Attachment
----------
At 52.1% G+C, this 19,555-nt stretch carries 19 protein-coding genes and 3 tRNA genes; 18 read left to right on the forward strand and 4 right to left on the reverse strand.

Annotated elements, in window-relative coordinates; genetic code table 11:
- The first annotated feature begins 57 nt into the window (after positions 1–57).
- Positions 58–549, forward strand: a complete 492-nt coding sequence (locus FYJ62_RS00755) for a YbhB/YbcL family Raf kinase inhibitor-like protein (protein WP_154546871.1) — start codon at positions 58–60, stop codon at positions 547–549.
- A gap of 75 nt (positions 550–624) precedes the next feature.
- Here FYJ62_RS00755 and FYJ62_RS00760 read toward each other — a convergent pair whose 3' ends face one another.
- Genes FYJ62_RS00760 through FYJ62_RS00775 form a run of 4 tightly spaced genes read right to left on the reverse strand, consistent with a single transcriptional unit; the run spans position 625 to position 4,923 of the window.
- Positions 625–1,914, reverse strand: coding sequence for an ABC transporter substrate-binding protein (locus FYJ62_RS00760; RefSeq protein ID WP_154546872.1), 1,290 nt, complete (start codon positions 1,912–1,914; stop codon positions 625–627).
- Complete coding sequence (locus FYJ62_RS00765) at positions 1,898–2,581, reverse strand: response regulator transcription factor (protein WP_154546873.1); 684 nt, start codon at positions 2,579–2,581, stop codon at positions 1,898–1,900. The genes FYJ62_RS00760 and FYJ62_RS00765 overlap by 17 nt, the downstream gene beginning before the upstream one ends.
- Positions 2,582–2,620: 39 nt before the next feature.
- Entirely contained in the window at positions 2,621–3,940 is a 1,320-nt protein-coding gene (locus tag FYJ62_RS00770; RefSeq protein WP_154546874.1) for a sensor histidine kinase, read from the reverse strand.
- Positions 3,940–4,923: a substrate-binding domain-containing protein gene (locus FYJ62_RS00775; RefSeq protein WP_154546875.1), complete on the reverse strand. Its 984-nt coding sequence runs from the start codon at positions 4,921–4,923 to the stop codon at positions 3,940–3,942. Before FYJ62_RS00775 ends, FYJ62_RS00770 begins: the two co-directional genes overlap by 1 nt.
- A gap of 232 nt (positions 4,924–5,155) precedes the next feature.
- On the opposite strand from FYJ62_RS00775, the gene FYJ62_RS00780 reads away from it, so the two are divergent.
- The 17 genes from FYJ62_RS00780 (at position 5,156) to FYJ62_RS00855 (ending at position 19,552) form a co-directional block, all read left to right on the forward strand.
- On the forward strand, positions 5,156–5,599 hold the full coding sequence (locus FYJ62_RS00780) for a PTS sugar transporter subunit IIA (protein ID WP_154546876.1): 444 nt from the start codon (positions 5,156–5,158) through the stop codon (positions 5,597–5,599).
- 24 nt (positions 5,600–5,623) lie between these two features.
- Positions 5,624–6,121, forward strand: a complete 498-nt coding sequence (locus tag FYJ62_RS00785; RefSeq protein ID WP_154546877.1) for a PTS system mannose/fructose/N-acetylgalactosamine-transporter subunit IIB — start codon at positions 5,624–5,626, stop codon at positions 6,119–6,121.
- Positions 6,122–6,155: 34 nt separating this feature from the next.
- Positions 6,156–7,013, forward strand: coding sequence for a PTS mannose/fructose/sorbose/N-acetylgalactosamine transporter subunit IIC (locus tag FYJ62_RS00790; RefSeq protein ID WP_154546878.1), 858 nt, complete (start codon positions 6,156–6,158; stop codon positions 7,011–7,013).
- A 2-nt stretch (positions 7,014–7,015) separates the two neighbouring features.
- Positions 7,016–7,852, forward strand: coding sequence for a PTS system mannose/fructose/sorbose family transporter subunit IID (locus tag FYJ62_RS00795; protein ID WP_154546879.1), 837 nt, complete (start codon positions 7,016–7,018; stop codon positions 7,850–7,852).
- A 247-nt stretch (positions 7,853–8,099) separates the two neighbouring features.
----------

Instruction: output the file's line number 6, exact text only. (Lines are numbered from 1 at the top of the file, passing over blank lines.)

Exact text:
- Here FYJ62_RS00755 and FYJ62_RS00760 read toward each other — a convergent pair whose 3' ends face one another.